This is a MUST read from William Donohue of the Catholic League:
"Having spent their entire adult lives studying the Bible, and having concluded they really don’t know very much about their subject (no argument there), they’re angry at Mel because he pays them no respect. More important, why are they angry with Mel for giving us his version of what happened when they confess they don’t know what happened? How can his portrayal be inauthentic if they don’t know what is authentic?
. . .
"Over the weekend, they made it clear that they don’t like the movie because, they say, it doesn’t conform to their understanding of Christ’s death. How unfortunate.
. . .
“What’s driving the ‘experts’ mad is the realization that all their books, articles and lectures put together cannot compare to the influence that Mel’s film will have on people all over the world. Their frail egos have been wounded. Even annihilated. Time for them to repair to the sanctity of their library carrel and contemplate starting over. It’s never too late to admit failure and start on the long journey back. To Truth.”
Classic Donohue! Telling it like it is!

Wednesday, February 25, 2004

The President of Marymount Manhattan College joins Bishop McGrath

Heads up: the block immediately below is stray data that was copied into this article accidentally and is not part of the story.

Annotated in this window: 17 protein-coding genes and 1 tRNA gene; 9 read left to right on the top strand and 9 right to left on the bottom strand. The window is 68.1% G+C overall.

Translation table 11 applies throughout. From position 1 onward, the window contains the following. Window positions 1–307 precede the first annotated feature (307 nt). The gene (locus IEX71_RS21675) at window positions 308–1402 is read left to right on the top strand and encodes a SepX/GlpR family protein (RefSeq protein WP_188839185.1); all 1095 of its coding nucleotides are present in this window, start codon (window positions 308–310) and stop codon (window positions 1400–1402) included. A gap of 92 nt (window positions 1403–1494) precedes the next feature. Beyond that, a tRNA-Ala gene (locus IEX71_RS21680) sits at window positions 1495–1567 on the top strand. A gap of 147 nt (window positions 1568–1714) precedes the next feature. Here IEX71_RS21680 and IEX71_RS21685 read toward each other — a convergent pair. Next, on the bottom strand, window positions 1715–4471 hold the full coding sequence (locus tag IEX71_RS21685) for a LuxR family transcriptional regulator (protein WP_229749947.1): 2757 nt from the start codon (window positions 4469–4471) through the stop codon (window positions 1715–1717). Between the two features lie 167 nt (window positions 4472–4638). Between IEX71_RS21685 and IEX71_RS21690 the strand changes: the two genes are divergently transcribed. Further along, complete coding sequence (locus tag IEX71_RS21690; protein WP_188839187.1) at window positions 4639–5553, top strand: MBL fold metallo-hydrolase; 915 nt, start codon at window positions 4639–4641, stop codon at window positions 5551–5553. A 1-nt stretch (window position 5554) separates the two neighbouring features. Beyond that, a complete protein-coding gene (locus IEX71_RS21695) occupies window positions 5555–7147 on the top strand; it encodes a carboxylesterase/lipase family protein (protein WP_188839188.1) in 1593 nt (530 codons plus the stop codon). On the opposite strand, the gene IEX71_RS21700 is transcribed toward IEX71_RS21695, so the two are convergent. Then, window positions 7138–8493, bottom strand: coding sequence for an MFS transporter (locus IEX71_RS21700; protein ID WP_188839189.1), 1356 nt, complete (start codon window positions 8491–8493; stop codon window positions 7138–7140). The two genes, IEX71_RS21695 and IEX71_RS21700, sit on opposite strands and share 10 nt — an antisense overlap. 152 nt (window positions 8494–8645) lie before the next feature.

An editorial commentary in the St Louis Post-Dispatch by Judson R. Shaver, President of Marymount Manhattan College, proclaims that the Gospels are not true, that the passion narratives are not historical.

This is similar to Bishop Patrick Mcgrath's article I commented on earlier.

Shaver states:
[H]is (Mel Gibson's) film is unhistorical and replicates the Gospels' shifting of blame from Rome to the Jews.

This blame-shifting is part of a broad strand of Christian anti-Semitism that begins in the New Testament and runs through modern, well-intentioned Christian thought.
While scholars find it difficult to establish exactly what Jesus said or did, there is no reason to believe that he rejected Judaism or the Jews.
The fact that Christian anti-Judaism is rooted in some New Testament texts has both created the sickness and delayed the cure. We cannot deny the sinful events in our history or the members of our fellowship who fall far short of the Christian ideal; neither can we can reject our scripture.
Shaver, however, seems to have rejected that Scripture was divinely inspired, and at least our understanding of Sacred Scripture as taught by the Church (See Dei Verbum)

He goes on to write:
If we can't abandon the New Testament or even its truly regrettable passages, I believe we can learn to read scripture differently.
Christians forgot that the Gospels, with their passion narratives, were originally the literary and theological creations of Jews.